Discretionary Trust Deeds – The importance of plain language
It is essential that discretionary trust deeds are easy to understand so that a trustee’s rights and obligations are clear. An important reminder of this was provided by a recent decision in the Western Australia Court of Appeal in Mercanti v Mercanti 2016 WASCA 206 (“Mercanti”).
In Mercanti, the court was required to determine the validity of an amendment to the schedule of a trust deed and whether the trustee was permitted to make such an amendment. The amendment in question had the effect of changing the trust’s appointor.
Finer detail in Trust Deeds
The Court’s decision was based on its interpretation of the word “hereinbefore” in clause 28 of the trust deed. Clause 28 gave the trustee power to revoke, add or vary “all or any of the trusts terms and conditions hereinbefore contained”.
The dispute was whether the word “hereinbefore”:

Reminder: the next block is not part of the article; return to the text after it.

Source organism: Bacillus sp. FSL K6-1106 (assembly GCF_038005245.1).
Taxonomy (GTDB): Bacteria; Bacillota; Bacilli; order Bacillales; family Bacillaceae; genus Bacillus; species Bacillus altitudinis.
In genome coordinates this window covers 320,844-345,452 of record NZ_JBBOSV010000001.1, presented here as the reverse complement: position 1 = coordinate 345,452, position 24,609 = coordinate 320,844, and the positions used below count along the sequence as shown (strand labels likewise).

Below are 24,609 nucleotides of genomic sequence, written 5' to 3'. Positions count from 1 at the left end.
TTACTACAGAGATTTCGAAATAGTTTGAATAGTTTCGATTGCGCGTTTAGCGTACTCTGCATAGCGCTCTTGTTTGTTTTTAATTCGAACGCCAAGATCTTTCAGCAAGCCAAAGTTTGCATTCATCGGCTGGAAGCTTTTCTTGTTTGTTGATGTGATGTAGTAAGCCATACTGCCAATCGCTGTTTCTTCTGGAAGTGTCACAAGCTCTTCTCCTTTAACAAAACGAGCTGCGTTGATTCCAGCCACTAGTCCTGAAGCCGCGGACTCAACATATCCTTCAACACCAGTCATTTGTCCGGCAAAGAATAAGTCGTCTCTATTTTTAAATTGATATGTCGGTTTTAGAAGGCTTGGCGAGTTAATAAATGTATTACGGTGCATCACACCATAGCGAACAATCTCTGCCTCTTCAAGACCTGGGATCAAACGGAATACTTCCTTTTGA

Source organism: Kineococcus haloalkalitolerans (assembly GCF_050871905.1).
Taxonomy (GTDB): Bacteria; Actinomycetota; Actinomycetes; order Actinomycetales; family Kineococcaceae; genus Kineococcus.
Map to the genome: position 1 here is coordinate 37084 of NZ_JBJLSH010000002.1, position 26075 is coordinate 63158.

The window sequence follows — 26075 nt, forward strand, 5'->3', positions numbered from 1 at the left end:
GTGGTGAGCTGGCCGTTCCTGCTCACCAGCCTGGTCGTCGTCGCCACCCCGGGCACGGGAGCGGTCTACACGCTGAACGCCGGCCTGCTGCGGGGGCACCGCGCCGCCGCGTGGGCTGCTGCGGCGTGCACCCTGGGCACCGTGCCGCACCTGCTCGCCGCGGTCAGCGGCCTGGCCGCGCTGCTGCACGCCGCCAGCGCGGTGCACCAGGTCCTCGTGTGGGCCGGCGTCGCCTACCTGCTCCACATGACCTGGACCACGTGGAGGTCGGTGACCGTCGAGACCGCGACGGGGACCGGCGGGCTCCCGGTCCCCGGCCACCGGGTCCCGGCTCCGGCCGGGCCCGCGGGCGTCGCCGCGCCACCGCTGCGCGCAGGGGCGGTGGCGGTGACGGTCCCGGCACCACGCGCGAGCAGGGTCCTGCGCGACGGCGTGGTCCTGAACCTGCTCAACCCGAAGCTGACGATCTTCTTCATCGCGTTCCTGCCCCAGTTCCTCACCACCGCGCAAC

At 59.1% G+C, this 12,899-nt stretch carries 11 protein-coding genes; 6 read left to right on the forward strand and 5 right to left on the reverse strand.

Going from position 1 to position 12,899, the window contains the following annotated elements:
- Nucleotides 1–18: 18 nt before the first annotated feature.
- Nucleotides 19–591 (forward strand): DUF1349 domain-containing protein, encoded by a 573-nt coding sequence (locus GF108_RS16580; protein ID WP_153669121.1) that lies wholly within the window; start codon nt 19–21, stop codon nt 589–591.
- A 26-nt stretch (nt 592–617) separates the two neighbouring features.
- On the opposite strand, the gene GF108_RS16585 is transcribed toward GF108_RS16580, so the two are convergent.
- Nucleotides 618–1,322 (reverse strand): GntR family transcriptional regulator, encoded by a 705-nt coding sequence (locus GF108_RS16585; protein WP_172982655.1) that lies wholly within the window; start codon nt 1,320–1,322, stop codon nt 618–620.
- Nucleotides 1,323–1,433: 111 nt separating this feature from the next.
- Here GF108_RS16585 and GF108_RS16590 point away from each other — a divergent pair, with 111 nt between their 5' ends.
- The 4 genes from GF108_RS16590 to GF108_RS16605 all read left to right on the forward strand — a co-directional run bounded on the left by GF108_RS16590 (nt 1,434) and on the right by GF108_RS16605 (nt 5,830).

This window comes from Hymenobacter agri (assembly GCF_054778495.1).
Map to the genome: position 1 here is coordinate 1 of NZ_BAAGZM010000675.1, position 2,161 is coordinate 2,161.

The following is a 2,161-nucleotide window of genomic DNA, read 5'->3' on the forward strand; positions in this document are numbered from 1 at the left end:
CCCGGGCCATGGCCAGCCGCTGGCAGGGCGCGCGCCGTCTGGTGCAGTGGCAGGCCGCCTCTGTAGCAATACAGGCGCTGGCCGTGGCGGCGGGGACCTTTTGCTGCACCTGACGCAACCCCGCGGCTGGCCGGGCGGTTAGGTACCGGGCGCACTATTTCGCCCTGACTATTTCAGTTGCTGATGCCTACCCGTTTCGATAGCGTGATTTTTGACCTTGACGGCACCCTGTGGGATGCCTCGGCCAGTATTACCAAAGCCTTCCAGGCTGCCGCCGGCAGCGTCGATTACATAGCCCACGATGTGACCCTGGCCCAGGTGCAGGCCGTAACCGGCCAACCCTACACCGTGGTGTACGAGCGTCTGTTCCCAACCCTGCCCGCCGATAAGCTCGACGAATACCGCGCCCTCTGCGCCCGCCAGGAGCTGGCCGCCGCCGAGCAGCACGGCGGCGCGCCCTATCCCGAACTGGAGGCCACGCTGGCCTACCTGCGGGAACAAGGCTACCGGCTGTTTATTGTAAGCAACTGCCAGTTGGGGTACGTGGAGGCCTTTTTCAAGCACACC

- only allowed the trustee to vary the terms and conditions before clause 28 (meaning that the trustee was not permitted to amend the schedule);
- was not intended to be a word of limitation.
In the initial trial the amendment was considered valid and within the powers of the trustee.
On appeal, the court decided that the wording of the clause 28 did not limit the trustee’s ability to vary the appointor in the deed. The basis for their decision is as follows:
- The term “appointor” was defined at the beginning of the trust deed to include the person named in the schedule. This clause preceded clause 28 and was therefore hereinbefore contained.
- The President of the Court of Appeal found that the word “hereinbefore” was a word of limitation. This meant that the trustee did not have the power to vary any clauses after clause 28. However, in this case as the term appointor was defined prior to clause 28, the trustee was permitted to vary the appointor.
The use of plain language in trust deeds can avoid the interpretation issues seen in the Mercanti case that may lead to legal action at a substantial cost for the parties involved. If you require a trust deed to be drafted in plain language, please do not hesitate to contact our team of lawyers at The Quinn Group on (02) 9223 9166 or submit an online enquiry form today.